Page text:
For anyone who just happens upon this band without any prior knowledge, there’s a high chance they’ll be wondering what the hell this actually is and why they’re riding so […]
For anyone who just happens upon this band without any prior knowledge, there’s a high chance they’ll be wondering what the hell this actually is and why they’re riding so high within the ever-shrinking circle of media coverage. The name is utterly ridiculous for a start, and considering the majority of their material to date has fallen within the narrow range of solid to slightly-below-average, it’s not like I Don’t Know How But They Found Me (hereby referred to by the more manageable contraction IDKHow) are doing anything special. But then you realise that this is actually the band of former Panic! At The Disco bassist Dallon Weekes, which means they’re fully eligible for the sort of nepotism-driven overhyping that the mainstream rock media have developing something of an unattractive penchant for doing. Factor in ex-Falling In Reverse drummer Ryan Seaman, as well as a recent signing to Fearless Records, and IDKHow seem to be a marketer’s dream even before a single note of music has been brought into the equation.
With the music, however, this is actually a decent bit of fun, not breaking the mould for alt-pop by any means, but offering enough spark, wit and – most crucially – catchiness to really hit some kind of mark. There’s definitely the theatricality of Panic! At The Disco that’s been translated over, but Weekes is canny enough in the execution to make this more of its own entity. Take something like the first track proper Choke, for instance, with the saucy bassline and horns that play to a distinctly cabaret-esque atmosphere, but kept a bit more subtle and allowing the buzzing guitars to play more of an active role. It doesn’t always work as well as it could – it’s why Bleed Magic remains the worst track here as a messy Neon Trees cast-off – but the rubbery strut of social climb and the sharp, slightly wonky grooves of Do It All The Time ensure that colour is there more often than it’s not. Alongside alt-pop production that doesn’t exactly make the riffs roar but has enough texture to prevent this from being utterly sterile, 1981 Extended Play rarely suffers from a lot of the inertia that can plague this sub-genre, and gets as much out of its brisk sixteen minutes as it can.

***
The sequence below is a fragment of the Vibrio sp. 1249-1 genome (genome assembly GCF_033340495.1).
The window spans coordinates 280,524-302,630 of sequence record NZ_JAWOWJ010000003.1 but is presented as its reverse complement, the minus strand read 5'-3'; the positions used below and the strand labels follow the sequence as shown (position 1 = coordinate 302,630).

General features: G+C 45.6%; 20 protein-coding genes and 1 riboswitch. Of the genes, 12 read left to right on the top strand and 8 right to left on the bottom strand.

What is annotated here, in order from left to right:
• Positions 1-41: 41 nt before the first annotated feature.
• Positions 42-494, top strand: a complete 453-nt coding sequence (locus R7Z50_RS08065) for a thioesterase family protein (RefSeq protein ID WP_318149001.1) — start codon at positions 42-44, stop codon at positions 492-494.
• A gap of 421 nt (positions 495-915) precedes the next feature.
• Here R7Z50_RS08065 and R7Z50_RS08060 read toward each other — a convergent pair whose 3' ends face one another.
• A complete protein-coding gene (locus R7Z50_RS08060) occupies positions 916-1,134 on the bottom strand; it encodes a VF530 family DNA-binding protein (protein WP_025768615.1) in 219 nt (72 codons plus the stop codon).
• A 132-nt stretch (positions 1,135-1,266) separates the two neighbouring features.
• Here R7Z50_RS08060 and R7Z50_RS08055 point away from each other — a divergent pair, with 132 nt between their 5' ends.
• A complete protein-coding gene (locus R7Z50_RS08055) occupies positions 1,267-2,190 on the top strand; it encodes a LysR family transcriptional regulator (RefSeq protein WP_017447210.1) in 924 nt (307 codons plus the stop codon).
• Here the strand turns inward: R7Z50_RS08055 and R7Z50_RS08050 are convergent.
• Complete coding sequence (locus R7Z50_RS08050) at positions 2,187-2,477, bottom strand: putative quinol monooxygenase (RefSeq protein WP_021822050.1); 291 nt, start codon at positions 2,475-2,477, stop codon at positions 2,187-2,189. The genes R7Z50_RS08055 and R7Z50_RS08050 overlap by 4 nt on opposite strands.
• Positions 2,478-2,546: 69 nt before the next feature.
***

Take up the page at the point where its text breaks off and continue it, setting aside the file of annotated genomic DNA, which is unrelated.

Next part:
There’s a lot of the mindset in the lyrics too, taking the idea of this being a lost demo from the ‘80s but subverting the expectations of tropes of the pop and rock from that era with a traditional brand of alt-pop snideness. It’s a neat idea that could be executed better in all honesty – while the sideways glances cast towards Hollywood culture on Social Climb and Absinthe are noticeable, they could easily be made a bit more cutting – but there’s an acidity to Weekes’ delivery that’s so refreshing to see in such a naturally placid genre, and the sarcasm that drips from Do It All The Time as the duo take up the role of egocentric rockstars makes for a song that gets better and better with each listen.
It honestly does a lot right for a debut EP, especially when it comes to laying down the groundwork for more to come. It’s not quite enough at this stage to peg IDKHow as an essential new act or anything, but alt-pop and pop-rock could definitely do with more like 1981 Extended Play. It’s snappy and lively enough to stick even on an initial listen, and has enough snark and sass to it to cut away from the genre’s influx of plain-faced nice boys and put IDKHow on course for something a lot more interesting. There’s enough to warrant keeping an eye on this duo; they could go far, hopefully enough to distance themselves from their former bands to stake their own individual claim within the scene.
For fans of: Panic! At The Disco, Neon Trees, Waterparks
Words by Luke Nuttall
‘1981 Extended Play’ by I Don’t Know How But They Found Me is out now on Fearless Records.